Amazon in Cape Town’s murky waters

The predatory tech giant is at the center of a heritage site land grab, pitting indigenous and environmental activists against city authorities.

Photo by Marques Thomas on Unsplash

At the confluence of the Liesbeek and the Black Rivers in Cape Town, Amazon (the tech and retail colonizer, not the river) is building its South African headquarters. The R4.6 billion mega-development is on a site so significant it is not an exaggeration to call it ground zero for colonial dispossession in Southern Africa. The property developer, for its part, is using tactics straight out of the colonial divide-and-rule playbook to undermine resistance. And the city’s Democratic Alliance (DA)-run municipality has been falling over itself to help (the DA, is a white, neoliberal party and the country’s official opposition).

The Goringhaicona Khoi Khoin Indigenous Traditional Council (GKKITC) and the Observatory Civic Association (OCA) brought a legal challenge against the developers. In March 2022, a High Court judge ordered a halt to construction until a judicial review could examine how the project was given heritage and environmental approval. Heritage Western Cape, the provincial heritage authority, believed the River Club site, as it’s called, should be considered for protection as a National Heritage Site. What’s more, the City of Cape Town’s own Environmental Management Department concluded that the development doesn’t meet the municipality’s policies on the environment. Nevertheless, the DA-run province and the mayor of Cape Town pushed the project through.

The GKKITC and its spokesperson, Tauriq Jenkins, have led the fight against the development since the start, along with a coalition of other indigenous councils, civic associations, religious bodies, and environmental groups. They’ve been a thorn in the side of the developer, Liesbeek Leisure Property Trust (LLPT), who bought the River Club from Transnet, for R12 million, a paltry sum in Cape Town’s stratospheric property market. Transnet is a state-owned enterprise dogged by corruption investigations.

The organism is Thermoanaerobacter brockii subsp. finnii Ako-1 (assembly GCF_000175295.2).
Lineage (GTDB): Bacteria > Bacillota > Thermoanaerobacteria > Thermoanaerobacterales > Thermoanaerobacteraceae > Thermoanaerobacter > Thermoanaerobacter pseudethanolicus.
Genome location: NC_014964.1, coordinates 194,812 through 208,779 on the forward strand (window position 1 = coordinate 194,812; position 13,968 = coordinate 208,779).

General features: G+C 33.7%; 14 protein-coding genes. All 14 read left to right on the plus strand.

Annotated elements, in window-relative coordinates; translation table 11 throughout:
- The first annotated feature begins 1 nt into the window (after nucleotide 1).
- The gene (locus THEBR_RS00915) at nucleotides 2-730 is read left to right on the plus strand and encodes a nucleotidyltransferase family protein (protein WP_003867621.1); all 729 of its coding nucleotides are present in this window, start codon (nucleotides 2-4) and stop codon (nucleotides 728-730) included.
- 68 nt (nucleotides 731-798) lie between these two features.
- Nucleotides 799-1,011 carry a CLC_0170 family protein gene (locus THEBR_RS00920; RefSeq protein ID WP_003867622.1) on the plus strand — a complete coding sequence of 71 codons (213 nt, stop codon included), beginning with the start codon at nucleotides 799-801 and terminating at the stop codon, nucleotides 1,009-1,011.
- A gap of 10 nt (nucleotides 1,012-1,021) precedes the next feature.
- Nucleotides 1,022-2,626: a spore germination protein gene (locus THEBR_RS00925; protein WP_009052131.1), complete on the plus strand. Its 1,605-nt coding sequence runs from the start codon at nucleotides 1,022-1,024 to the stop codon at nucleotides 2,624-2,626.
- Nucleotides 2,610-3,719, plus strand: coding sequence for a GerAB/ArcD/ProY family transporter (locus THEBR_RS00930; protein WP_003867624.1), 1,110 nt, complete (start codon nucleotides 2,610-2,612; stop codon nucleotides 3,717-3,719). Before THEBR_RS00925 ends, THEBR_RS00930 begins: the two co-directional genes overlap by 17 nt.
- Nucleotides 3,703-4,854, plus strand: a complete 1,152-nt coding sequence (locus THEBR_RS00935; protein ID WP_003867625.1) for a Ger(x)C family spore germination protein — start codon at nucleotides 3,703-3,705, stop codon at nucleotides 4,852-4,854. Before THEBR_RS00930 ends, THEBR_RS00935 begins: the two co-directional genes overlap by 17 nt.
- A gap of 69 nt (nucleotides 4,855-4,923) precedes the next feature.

To parry the righteous objections of indigenous groups, LLPT made a sweetheart deal with a newly minted formation calling themselves the First Nations Collective. After a meeting between the two, a “cultural, heritage and media center” was suddenly announced as part of the development—something that hadn’t appeared in the original proposal. Details of the agreement aren’t public, but the First Nations Collective soon made pronouncements that they were in favor of the River Club development. The LLPT lost no time in weaponizing this support, bringing in Resolve Communications, a PR company led by former DA party leader, Tony Leon. They trumpeted the First Nations Collective’s support and the economic benefits of the development.